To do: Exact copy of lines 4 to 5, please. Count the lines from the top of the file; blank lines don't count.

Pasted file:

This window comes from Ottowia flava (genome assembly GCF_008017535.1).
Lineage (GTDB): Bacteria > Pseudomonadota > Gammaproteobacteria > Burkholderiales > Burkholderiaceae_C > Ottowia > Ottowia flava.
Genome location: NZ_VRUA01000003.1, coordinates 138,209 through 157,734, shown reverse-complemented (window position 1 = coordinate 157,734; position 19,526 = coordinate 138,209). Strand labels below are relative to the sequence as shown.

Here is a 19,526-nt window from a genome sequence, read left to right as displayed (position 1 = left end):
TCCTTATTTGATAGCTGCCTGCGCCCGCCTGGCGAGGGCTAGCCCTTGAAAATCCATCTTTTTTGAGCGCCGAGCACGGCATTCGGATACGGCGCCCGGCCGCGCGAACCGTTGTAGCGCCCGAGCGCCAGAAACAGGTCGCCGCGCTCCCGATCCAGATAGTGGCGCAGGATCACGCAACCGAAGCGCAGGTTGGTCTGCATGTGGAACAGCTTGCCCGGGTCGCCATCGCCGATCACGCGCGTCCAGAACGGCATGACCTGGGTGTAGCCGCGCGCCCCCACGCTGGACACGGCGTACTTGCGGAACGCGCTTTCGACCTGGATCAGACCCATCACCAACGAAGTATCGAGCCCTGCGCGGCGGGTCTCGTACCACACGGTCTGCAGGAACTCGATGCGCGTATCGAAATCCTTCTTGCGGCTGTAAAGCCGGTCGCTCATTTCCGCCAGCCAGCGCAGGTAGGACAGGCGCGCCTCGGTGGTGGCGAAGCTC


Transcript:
Here is a 19,526-nt window from a genome sequence, read left to right as displayed (position 1 = left end):
TCCTTATTTGATAGCTGCCTGCGCCCGCCTGGCGAGGGCTAGCCCTTGAAAATCCATCTTTTTTGAGCGCCGAGCACGGCATTCGGATACGGCGCCCGGCCGCGCGAACCGTTGTAGCGCCCGAGCGCCAGAAACAGGTCGCCGCGCTCCCGATCCAGATAGTGGCGCAGGATCACGCAACCGAAGCGCAGGTTGGTCTGCATGTGGAACAGCTTGCCCGGGTCGCCATCGCCGATCACGCGCGTCCAGAACGGCATGACCTGGGTGTAGCCGCGCGCCCCCACGCTGGACACGGCGTACTTGCGGAACGCGCTTTCGACCTGGATCAGACCCATCACCAACGAAGTATCGAGCCCTGCGCGGCGGGTCTCGTACCACACGGTCTGCAGGAACTCGATGCGCGTATCGAAATCCTTCTTGCGGCTGTAAAGCCGGTCGCTCATTTCCGCCAGCCAGCGCAGGTAGGACAGGCGCGCCTCGGTGGTGGCGAAGCTC